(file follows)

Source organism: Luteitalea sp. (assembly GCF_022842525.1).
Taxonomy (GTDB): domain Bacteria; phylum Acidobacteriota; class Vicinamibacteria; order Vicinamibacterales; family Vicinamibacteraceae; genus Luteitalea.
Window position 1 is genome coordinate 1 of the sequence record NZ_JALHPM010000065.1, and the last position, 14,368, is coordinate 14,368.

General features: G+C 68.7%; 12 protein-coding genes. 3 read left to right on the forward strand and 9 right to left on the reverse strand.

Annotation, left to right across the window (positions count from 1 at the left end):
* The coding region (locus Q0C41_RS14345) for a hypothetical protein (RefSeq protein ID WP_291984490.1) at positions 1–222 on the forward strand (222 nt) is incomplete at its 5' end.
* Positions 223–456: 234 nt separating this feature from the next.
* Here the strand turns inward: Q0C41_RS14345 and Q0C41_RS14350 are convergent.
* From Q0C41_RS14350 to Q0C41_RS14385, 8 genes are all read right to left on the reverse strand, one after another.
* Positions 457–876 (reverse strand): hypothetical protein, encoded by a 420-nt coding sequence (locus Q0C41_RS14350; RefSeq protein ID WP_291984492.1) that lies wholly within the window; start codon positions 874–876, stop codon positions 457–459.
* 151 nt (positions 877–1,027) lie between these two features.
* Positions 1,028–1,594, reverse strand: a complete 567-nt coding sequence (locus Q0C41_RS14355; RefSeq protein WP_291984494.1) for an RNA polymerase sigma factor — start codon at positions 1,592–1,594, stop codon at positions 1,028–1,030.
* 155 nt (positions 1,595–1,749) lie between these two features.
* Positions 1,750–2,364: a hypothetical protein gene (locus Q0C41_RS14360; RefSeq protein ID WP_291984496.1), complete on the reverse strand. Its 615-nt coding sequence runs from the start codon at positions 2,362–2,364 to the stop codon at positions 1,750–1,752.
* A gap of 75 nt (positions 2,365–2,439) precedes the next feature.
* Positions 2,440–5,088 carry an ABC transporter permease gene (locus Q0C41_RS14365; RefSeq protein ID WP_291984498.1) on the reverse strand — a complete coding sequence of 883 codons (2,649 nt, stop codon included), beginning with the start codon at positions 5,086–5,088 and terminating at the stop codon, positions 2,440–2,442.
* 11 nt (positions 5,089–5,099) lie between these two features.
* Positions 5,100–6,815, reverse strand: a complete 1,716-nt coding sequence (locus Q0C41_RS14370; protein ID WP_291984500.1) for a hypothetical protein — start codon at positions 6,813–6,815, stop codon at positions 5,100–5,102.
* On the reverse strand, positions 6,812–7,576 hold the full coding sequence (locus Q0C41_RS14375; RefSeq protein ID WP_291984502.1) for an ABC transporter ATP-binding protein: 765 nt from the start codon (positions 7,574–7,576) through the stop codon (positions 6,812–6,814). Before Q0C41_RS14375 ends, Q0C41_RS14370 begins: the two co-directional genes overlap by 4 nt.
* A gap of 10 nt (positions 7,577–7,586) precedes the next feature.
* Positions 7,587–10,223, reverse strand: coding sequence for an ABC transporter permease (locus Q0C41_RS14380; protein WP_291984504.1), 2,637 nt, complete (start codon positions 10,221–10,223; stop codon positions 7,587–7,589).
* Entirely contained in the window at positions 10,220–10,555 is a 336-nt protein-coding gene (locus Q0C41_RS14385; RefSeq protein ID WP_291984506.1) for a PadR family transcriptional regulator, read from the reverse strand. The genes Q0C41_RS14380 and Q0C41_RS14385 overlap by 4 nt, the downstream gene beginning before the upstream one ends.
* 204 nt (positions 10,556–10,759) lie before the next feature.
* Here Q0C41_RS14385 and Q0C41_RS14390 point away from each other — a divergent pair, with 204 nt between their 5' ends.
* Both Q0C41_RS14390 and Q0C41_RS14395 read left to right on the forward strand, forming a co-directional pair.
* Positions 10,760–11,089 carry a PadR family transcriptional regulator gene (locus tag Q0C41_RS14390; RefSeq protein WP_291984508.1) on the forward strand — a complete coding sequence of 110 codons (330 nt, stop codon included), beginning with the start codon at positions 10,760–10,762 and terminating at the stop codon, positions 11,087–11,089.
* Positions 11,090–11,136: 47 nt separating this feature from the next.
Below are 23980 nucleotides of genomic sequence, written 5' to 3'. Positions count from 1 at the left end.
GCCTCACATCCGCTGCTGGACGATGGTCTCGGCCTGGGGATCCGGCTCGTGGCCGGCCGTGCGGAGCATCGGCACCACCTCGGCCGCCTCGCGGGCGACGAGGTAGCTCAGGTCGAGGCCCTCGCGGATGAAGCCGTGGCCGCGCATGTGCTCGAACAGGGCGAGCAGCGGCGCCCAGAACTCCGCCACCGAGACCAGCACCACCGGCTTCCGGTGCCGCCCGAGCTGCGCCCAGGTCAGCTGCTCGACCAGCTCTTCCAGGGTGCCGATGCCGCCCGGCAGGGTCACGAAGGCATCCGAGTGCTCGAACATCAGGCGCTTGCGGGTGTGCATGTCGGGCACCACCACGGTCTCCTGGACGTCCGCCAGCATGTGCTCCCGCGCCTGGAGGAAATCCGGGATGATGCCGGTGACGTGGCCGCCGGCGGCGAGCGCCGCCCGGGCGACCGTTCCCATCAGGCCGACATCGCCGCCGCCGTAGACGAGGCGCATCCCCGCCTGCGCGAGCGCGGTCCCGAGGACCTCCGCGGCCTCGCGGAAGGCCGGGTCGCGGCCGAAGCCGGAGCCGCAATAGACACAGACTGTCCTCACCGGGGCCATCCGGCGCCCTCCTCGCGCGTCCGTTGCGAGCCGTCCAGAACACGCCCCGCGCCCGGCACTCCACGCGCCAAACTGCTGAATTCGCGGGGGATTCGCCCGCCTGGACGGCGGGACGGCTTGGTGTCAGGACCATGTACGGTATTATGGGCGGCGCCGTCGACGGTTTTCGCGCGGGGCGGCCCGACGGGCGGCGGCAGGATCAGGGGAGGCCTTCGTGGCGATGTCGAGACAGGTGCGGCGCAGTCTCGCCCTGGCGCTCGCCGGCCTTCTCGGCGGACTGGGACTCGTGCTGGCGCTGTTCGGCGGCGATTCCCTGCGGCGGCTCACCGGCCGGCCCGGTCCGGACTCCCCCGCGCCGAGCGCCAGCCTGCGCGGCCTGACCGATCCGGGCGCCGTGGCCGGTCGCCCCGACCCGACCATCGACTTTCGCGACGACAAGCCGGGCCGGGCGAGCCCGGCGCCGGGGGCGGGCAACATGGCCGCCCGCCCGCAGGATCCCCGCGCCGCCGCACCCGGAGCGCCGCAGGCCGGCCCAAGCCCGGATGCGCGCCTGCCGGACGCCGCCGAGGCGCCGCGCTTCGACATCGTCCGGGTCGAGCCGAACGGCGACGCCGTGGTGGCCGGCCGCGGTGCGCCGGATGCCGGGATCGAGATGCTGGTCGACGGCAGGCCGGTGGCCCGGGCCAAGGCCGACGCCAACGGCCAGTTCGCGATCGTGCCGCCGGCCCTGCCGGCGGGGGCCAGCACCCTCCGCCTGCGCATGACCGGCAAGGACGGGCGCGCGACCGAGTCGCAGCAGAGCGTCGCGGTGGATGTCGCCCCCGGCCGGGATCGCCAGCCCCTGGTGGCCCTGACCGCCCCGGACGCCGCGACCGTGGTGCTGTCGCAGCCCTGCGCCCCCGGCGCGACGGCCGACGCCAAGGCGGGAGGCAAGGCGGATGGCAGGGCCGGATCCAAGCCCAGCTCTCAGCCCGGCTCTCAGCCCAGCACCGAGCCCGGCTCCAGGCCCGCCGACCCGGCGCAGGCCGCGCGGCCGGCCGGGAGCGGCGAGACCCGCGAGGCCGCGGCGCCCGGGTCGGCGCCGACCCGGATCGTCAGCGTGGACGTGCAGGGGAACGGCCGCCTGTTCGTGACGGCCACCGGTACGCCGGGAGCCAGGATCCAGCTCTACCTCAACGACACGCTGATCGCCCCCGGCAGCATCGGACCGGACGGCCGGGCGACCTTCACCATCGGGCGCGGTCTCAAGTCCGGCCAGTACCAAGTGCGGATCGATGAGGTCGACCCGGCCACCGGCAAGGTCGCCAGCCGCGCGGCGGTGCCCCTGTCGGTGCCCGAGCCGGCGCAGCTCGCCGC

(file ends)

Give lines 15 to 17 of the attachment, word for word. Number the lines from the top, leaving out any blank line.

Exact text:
* A gap of 75 nt (positions 2,365–2,439) precedes the next feature.
* Positions 2,440–5,088 carry an ABC transporter permease gene (locus Q0C41_RS14365; RefSeq protein ID WP_291984498.1) on the reverse strand — a complete coding sequence of 883 codons (2,649 nt, stop codon included), beginning with the start codon at positions 5,086–5,088 and terminating at the stop codon, positions 2,440–2,442.
* 11 nt (positions 5,089–5,099) lie between these two features.